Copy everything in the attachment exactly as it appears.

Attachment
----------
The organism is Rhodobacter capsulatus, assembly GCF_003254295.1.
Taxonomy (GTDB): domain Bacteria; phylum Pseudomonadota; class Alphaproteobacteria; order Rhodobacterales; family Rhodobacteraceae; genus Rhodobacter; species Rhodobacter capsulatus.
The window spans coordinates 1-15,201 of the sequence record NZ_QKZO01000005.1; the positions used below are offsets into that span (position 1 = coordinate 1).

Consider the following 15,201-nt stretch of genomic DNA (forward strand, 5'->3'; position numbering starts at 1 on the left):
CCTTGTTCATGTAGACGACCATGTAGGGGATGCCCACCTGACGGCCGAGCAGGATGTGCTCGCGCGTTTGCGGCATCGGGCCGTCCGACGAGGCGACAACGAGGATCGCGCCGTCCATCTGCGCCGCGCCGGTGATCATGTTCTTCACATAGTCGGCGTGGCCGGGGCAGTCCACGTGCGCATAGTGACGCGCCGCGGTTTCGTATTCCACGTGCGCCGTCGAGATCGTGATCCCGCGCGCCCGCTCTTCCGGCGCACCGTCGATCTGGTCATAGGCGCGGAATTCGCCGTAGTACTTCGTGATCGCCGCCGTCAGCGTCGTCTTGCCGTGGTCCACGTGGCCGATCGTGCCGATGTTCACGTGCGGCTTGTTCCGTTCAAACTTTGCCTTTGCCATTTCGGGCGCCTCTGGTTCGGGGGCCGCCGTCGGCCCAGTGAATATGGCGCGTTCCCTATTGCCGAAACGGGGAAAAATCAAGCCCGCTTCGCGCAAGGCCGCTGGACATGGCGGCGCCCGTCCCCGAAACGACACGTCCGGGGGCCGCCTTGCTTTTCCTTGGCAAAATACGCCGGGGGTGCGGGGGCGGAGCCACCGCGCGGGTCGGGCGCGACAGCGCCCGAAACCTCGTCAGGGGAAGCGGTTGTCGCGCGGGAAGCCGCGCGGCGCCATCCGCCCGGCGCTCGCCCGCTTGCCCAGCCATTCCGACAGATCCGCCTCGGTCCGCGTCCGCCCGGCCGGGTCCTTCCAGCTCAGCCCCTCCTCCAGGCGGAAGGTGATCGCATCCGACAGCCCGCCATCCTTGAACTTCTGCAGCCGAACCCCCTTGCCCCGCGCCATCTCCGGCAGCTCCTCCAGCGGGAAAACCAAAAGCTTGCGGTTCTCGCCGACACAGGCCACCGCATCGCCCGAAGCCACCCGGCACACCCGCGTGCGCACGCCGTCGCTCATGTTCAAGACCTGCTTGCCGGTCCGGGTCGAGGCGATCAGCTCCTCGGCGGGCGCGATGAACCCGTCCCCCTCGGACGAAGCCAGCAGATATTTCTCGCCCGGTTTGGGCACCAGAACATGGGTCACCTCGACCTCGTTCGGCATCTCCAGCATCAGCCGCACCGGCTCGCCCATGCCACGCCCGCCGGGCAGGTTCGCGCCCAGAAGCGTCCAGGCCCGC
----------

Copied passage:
The organism is Rhodobacter capsulatus, assembly GCF_003254295.1.
Taxonomy (GTDB): domain Bacteria; phylum Pseudomonadota; class Alphaproteobacteria; order Rhodobacterales; family Rhodobacteraceae; genus Rhodobacter; species Rhodobacter capsulatus.
The window spans coordinates 1-15,201 of the sequence record NZ_QKZO01000005.1; the positions used below are offsets into that span (position 1 = coordinate 1).

Consider the following 15,201-nt stretch of genomic DNA (forward strand, 5'->3'; position numbering starts at 1 on the left):
CCTTGTTCATGTAGACGACCATGTAGGGGATGCCCACCTGACGGCCGAGCAGGATGTGCTCGCGCGTTTGCGGCATCGGGCCGTCCGACGAGGCGACAACGAGGATCGCGCCGTCCATCTGCGCCGCGCCGGTGATCATGTTCTTCACATAGTCGGCGTGGCCGGGGCAGTCCACGTGCGCATAGTGACGCGCCGCGGTTTCGTATTCCACGTGCGCCGTCGAGATCGTGATCCCGCGCGCCCGCTCTTCCGGCGCACCGTCGATCTGGTCATAGGCGCGGAATTCGCCGTAGTACTTCGTGATCGCCGCCGTCAGCGTCGTCTTGCCGTGGTCCACGTGGCCGATCGTGCCGATGTTCACGTGCGGCTTGTTCCGTTCAAACTTTGCCTTTGCCATTTCGGGCGCCTCTGGTTCGGGGGCCGCCGTCGGCCCAGTGAATATGGCGCGTTCCCTATTGCCGAAACGGGGAAAAATCAAGCCCGCTTCGCGCAAGGCCGCTGGACATGGCGGCGCCCGTCCCCGAAACGACACGTCCGGGGGCCGCCTTGCTTTTCCTTGGCAAAATACGCCGGGGGTGCGGGGGCGGAGCCACCGCGCGGGTCGGGCGCGACAGCGCCCGAAACCTCGTCAGGGGAAGCGGTTGTCGCGCGGGAAGCCGCGCGGCGCCATCCGCCCGGCGCTCGCCCGCTTGCCCAGCCATTCCGACAGATCCGCCTCGGTCCGCGTCCGCCCGGCCGGGTCCTTCCAGCTCAGCCCCTCCTCCAGGCGGAAGGTGATCGCATCCGACAGCCCGCCATCCTTGAACTTCTGCAGCCGAACCCCCTTGCCCCGCGCCATCTCCGGCAGCTCCTCCAGCGGGAAAACCAAAAGCTTGCGGTTCTCGCCGACACAGGCCACCGCATCGCCCGAAGCCACCCGGCACACCCGCGTGCGCACGCCGTCGCTCATGTTCAAGACCTGCTTGCCGGTCCGGGTCGAGGCGATCAGCTCCTCGGCGGGCGCGATGAACCCGTCCCCCTCGGACGAAGCCAGCAGATATTTCTCGCCCGGTTTGGGCACCAGAACATGGGTCACCTCGACCTCGTTCGGCATCTCCAGCATCAGCCGCACCGGCTCGCCCATGCCACGCCCGCCGGGCAGGTTCGCGCCCAGAAGCGTCCAGGCCCGC